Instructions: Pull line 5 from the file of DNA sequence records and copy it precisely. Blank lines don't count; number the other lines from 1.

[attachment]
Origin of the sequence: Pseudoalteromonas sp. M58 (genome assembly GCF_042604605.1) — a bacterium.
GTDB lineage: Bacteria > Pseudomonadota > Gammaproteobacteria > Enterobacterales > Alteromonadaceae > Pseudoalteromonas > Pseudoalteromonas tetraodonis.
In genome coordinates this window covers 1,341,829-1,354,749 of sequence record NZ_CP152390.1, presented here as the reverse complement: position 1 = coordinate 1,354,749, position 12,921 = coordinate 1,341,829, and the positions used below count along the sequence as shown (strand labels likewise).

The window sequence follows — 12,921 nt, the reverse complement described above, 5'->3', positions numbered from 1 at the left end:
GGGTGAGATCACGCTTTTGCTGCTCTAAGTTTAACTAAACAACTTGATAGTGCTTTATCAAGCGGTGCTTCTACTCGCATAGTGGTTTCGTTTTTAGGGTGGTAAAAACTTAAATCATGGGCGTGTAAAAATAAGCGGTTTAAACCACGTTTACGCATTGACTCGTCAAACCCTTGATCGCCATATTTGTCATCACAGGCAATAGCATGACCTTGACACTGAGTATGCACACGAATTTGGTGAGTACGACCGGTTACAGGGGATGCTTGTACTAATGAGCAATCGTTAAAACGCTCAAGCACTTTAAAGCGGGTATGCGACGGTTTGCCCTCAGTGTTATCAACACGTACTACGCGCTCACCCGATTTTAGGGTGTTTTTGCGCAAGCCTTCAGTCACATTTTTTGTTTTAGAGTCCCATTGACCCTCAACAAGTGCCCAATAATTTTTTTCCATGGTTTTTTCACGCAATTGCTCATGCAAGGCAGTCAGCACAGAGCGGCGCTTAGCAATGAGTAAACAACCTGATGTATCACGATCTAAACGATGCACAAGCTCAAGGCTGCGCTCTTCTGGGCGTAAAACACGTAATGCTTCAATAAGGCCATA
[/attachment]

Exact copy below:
GGGTGAGATCACGCTTTTGCTGCTCTAAGTTTAACTAAACAACTTGATAGTGCTTTATCAAGCGGTGCTTCTACTCGCATAGTGGTTTCGTTTTTAGGGTGGTAAAAACTTAAATCATGGGCGTGTAAAAATAAGCGGTTTAAACCACGTTTACGCATTGACTCGTCAAACCCTTGATCGCCATATTTGTCATCACAGGCAATAGCATGACCTTGACACTGAGTATGCACACGAATTTGGTGAGTACGACCGGTTACAGGGGATGCTTGTACTAATGAGCAATCGTTAAAACGCTCAAGCACTTTAAAGCGGGTATGCGACGGTTTGCCCTCAGTGTTATCAACACGTACTACGCGCTCACCCGATTTTAGGGTGTTTTTGCGCAAGCCTTCAGTCACATTTTTTGTTTTAGAGTCCCATTGACCCTCAACAAGTGCCCAATAATTTTTTTCCATGGTTTTTTCACGCAATTGCTCATGCAAGGCAGTCAGCACAGAGCGGCGCTTAGCAATGAGTAAACAACCTGATGTATCACGATCTAAACGATGCACAAGCTCAAGGCTGCGCTCTTCTGGGCGTAAAACACGTAATGCTTCAATAAGGCCATA